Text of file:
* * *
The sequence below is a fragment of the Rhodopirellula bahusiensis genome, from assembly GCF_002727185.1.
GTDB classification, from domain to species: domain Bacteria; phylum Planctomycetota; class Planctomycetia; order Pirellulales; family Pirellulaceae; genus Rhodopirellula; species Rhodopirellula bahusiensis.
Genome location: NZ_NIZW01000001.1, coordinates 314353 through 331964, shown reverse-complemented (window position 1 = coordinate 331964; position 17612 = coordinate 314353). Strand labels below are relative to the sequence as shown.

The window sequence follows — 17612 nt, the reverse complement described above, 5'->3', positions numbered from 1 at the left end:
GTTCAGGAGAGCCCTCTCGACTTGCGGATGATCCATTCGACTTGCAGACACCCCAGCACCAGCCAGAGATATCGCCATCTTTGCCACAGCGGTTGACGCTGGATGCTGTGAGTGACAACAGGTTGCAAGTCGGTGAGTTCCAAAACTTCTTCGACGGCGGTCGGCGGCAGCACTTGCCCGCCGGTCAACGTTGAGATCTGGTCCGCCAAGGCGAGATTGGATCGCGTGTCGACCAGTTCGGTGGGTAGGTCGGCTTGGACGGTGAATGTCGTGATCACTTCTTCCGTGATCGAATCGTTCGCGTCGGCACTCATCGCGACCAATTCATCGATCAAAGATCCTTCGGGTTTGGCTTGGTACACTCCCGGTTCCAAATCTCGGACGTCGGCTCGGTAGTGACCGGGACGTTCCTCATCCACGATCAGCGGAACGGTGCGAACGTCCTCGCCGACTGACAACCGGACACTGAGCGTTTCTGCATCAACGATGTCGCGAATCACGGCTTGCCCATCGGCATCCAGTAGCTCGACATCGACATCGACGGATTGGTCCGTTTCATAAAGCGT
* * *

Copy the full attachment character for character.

The sequence below is a fragment of the Rhodopirellula bahusiensis genome, from assembly GCF_002727185.1.
GTDB classification, from domain to species: domain Bacteria; phylum Planctomycetota; class Planctomycetia; order Pirellulales; family Pirellulaceae; genus Rhodopirellula; species Rhodopirellula bahusiensis.
Genome location: NZ_NIZW01000001.1, coordinates 314353 through 331964, shown reverse-complemented (window position 1 = coordinate 331964; position 17612 = coordinate 314353). Strand labels below are relative to the sequence as shown.

The window sequence follows — 17612 nt, the reverse complement described above, 5'->3', positions numbered from 1 at the left end:
GTTCAGGAGAGCCCTCTCGACTTGCGGATGATCCATTCGACTTGCAGACACCCCAGCACCAGCCAGAGATATCGCCATCTTTGCCACAGCGGTTGACGCTGGATGCTGTGAGTGACAACAGGTTGCAAGTCGGTGAGTTCCAAAACTTCTTCGACGGCGGTCGGCGGCAGCACTTGCCCGCCGGTCAACGTTGAGATCTGGTCCGCCAAGGCGAGATTGGATCGCGTGTCGACCAGTTCGGTGGGTAGGTCGGCTTGGACGGTGAATGTCGTGATCACTTCTTCCGTGATCGAATCGTTCGCGTCGGCACTCATCGCGACCAATTCATCGATCAAAGATCCTTCGGGTTTGGCTTGGTACACTCCCGGTTCCAAATCTCGGACGTCGGCTCGGTAGTGACCGGGACGTTCCTCATCCACGATCAGCGGAACGGTGCGAACGTCCTCGCCGACTGACAACCGGACACTGAGCGTTTCTGCATCAACGATGTCGCGAATCACGGCTTGCCCATCGGCATCCAGTAGCTCGACATCGACATCGACGGATTGGTCCGTTTCATAAAGCGT